This paper discusses the need for astronomers to draw on techniques from the fields of computer science, applied math, statistics, and artificial intelligence in order to manage increasingly massive and complex astronomical data sets. Its aim is to introduce astronomers to some of the existing and under-development techniques already out there and encourage interdisciplinary collaboration to tackle these issues.
One key idea is dimensional reduction, i.e., finding ways to represent high dimensional data in fewer dimensions while retaining as much information as possible. For example, they discuss techniques for combining images at different wavelengths into a single information-rich image. They suggest that such processing could be a useful pre-processing step before applying existing astronomical image analysis tools such as SExtractor.
Principal Component Analysis (PCA) is discussed as one example of dimensional reduction, but they point out that it has a major drawback in that it is a linear technique, and so will not provide an accurate description of the data if the data points lie on a nonlinear manifold in the high-dimensional parameter space. They discuss a number of nonlinear techniques, including one the authors have developed, discussed in more detail here.
The paper reads more like a laundry list of ideas and techniques than a practical guide for an astronomer to apply them, but hopefully more practical information can be found in the references. I know the LSST folks have been thinking about these kinds of things, and I'm sure some of these techniques will be important for other next-generation cosmology projects as well.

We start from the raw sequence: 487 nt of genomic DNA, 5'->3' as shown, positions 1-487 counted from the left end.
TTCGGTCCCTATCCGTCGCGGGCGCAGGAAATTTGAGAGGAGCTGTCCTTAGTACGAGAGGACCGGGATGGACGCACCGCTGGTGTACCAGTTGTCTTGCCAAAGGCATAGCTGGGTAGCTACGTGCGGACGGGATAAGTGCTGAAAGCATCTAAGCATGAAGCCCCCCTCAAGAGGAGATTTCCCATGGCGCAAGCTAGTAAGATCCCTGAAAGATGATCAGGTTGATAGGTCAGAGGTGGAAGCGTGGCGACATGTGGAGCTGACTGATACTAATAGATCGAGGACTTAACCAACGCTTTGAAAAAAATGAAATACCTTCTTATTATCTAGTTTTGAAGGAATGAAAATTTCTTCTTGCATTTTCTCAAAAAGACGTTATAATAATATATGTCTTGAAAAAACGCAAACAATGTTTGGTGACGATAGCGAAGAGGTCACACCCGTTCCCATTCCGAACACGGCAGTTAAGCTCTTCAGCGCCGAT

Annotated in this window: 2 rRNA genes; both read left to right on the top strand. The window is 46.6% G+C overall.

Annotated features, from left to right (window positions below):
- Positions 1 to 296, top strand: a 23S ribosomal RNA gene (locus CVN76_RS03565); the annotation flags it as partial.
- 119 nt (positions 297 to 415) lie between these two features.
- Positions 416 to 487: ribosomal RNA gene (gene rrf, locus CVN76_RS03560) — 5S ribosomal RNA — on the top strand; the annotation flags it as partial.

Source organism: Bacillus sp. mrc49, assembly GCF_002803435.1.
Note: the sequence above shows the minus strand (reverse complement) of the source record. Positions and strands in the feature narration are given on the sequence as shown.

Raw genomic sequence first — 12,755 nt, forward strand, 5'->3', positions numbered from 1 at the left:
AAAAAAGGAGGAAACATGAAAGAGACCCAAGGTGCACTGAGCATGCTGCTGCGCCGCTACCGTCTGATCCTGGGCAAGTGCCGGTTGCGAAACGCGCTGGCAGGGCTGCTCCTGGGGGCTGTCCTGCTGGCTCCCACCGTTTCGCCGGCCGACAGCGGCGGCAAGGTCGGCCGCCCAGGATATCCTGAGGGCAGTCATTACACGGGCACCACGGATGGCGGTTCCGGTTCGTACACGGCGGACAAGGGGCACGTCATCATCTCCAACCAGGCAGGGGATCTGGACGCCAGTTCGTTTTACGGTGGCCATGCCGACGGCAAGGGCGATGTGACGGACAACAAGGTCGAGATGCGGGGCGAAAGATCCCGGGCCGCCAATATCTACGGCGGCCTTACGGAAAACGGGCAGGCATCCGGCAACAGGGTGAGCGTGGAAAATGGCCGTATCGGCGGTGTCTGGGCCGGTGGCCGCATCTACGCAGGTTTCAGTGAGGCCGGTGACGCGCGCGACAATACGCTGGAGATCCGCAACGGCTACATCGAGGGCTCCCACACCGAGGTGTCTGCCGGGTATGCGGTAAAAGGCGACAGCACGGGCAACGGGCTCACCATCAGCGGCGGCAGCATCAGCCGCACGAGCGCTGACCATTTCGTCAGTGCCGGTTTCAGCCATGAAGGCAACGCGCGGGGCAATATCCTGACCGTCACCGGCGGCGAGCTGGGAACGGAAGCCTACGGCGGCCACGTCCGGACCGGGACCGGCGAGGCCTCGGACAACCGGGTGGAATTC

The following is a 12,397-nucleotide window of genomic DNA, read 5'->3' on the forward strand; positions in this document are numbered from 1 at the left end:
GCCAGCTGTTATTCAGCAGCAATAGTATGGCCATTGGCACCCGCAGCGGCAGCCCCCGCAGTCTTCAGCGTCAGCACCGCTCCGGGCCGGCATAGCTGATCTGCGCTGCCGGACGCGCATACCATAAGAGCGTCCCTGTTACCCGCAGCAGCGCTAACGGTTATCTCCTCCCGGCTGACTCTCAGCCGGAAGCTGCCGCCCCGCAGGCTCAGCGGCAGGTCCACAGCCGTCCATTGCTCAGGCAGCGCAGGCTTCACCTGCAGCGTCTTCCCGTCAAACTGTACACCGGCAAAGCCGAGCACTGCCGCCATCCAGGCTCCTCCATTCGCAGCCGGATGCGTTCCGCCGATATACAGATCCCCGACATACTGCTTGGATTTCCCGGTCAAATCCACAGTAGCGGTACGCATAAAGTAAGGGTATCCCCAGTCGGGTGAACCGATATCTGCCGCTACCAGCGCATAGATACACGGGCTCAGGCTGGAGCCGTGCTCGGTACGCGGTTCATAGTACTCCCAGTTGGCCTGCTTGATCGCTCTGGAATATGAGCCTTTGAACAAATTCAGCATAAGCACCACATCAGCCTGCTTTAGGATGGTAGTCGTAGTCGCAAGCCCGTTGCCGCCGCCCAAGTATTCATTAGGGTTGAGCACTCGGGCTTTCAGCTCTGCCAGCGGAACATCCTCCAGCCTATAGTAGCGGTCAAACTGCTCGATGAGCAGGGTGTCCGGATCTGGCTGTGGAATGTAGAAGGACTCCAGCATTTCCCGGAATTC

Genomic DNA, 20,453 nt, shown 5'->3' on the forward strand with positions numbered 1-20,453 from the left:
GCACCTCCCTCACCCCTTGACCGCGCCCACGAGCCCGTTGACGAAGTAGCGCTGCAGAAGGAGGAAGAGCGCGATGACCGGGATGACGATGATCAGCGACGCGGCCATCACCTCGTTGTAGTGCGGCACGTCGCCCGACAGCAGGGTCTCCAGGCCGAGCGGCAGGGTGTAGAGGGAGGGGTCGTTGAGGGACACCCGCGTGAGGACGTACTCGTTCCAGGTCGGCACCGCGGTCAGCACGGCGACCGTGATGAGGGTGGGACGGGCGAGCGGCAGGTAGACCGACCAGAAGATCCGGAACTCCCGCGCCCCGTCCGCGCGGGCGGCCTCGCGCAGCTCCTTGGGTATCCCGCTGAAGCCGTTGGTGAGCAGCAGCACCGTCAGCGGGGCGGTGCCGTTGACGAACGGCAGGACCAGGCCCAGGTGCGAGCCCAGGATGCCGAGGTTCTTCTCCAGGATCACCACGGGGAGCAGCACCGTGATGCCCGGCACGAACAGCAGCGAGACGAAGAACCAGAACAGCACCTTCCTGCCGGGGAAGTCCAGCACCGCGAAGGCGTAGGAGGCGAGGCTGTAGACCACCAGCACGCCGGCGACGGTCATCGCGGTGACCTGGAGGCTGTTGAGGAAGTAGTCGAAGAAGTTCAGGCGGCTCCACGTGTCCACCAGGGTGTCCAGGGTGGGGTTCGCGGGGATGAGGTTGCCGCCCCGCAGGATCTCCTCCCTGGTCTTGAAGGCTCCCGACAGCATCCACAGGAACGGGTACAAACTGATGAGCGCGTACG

Some potentially useful links mentioned in the paper:
Center for Astrostatistics at Penn State
Bayesian Inference for the Physical Sciences (BIPS)
International Computational Astrostatistics (InCA) Group at Carnegie Mellon University
[1003.0879] The Data Big Bang and the Expanding Digital Universe: High-Dimensional, Complex and Massive Data Sets in an Inflationary Epoch
|Authors:||Meyer Z. Pesenson (1), Isaac Z. Pesenson (2), Bruce McCollum (1) ((1) California Institute of Technology, (2) Temple University)|
|Abstract:||Recent and forthcoming advances in instrumentation, and giant new surveys, are creating astronomical data sets that are not amenable to the methods of analysis familiar to astronomers. Traditional methods are often inadequate not merely because of the size in bytes of the data sets, but also because of the complexity of modern data sets. Mathematical limitations of familiar algorithms and techniques in dealing with such data sets create a critical need for new paradigms for the representation, analysis and scientific visualization (as opposed to illustrative visualization) of heterogeneous, multiresolution data across application domains. Some of the problems presented by the new data sets have been addressed by other disciplines such as applied mathematics, statistics and machine learning and have been utilized by other sciences such as space-based geosciences. Unfortunately, valuable results pertaining to these problems are mostly to be found only in publications outside of astronomy. Here we offer brief overviews of a number of concepts, techniques and developments, some "old" and some new. These are generally unknown to most of the astronomical community, but are vital to the analysis and visualization of complex datasets and images. In order for astronomers to take advantage of the richness and complexity of the new era of data, and to be able to identify, adopt, and apply new solutions, the astronomical community needs a certain degree of awareness and understanding of the new concepts. One of the goals of this paper is to help bridge the gap between applied mathematics, artificial intelligence and computer science on the one side and astronomy on the other.|
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